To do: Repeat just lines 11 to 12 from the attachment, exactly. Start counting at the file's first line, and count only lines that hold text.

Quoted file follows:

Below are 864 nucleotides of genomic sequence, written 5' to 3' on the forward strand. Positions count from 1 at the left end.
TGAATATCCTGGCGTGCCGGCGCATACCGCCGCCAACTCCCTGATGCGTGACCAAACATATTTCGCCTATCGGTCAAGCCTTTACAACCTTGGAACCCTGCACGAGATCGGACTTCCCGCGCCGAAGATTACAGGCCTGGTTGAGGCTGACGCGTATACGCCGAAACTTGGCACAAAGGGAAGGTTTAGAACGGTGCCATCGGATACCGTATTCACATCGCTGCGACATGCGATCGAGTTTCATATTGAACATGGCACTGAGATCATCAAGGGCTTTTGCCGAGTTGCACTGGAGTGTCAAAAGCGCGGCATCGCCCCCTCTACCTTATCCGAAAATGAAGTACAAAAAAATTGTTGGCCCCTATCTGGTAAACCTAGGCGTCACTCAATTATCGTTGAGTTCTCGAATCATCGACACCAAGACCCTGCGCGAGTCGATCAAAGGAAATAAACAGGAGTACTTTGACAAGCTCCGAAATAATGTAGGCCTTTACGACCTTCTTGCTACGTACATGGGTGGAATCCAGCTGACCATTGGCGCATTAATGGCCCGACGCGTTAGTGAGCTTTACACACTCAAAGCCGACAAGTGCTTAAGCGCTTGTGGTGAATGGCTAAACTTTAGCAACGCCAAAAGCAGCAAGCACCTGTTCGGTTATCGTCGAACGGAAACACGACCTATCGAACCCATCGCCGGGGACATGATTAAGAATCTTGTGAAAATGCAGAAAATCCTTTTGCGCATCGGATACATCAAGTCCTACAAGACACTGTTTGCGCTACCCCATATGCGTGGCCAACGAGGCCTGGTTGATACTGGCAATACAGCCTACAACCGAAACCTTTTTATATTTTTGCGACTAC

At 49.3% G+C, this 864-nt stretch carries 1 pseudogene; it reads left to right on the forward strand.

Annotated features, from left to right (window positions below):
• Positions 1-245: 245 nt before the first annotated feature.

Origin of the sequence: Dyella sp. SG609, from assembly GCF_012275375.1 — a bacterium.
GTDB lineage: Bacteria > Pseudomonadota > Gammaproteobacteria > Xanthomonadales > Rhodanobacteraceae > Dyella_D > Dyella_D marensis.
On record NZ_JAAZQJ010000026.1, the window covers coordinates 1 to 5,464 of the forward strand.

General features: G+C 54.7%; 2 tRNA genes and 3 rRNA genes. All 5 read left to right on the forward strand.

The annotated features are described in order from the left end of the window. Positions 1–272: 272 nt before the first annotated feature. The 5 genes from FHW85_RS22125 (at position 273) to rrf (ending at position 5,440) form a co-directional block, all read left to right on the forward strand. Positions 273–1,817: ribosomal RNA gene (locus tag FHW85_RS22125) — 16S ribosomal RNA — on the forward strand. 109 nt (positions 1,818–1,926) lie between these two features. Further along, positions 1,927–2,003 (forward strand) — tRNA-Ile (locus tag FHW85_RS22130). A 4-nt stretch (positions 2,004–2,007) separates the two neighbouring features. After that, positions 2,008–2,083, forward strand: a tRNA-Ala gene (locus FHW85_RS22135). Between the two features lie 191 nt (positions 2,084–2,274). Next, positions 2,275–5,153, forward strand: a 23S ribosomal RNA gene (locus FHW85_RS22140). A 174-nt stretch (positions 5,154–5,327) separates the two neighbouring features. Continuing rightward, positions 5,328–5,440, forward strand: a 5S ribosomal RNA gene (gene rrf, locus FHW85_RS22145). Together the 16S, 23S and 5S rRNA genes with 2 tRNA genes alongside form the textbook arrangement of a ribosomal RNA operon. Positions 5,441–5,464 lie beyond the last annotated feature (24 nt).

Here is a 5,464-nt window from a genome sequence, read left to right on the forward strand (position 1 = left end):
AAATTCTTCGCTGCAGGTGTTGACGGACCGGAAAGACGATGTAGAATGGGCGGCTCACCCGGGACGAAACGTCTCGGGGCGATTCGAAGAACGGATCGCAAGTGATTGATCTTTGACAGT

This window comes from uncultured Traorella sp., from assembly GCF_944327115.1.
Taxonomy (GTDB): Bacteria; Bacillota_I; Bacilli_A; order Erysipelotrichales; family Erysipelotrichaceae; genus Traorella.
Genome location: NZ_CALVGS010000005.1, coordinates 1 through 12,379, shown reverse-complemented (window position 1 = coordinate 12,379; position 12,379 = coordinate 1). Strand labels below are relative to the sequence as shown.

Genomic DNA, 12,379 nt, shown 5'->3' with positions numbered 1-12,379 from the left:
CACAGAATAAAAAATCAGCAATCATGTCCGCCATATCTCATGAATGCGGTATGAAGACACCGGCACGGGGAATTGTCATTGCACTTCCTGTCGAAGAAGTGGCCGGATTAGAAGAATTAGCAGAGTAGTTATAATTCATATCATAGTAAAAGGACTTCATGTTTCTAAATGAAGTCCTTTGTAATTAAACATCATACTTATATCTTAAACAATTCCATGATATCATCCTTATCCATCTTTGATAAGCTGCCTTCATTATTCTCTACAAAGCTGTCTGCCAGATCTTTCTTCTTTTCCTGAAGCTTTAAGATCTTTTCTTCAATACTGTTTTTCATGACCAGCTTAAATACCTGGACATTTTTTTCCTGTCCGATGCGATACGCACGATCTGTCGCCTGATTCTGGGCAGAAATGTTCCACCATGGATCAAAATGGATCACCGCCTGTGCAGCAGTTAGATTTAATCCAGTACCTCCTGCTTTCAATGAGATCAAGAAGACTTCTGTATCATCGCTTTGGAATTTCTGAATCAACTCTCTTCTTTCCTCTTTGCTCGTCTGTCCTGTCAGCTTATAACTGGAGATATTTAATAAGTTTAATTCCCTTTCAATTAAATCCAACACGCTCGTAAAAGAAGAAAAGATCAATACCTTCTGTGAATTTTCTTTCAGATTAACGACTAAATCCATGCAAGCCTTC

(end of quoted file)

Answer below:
Here is a 5,464-nt window from a genome sequence, read left to right on the forward strand (position 1 = left end):
AAATTCTTCGCTGCAGGTGTTGACGGACCGGAAAGACGATGTAGAATGGGCGGCTCACCCGGGACGAAACGTCTCGGGGCGATTCGAAGAACGGATCGCAAGTGATTGATCTTTGACAGT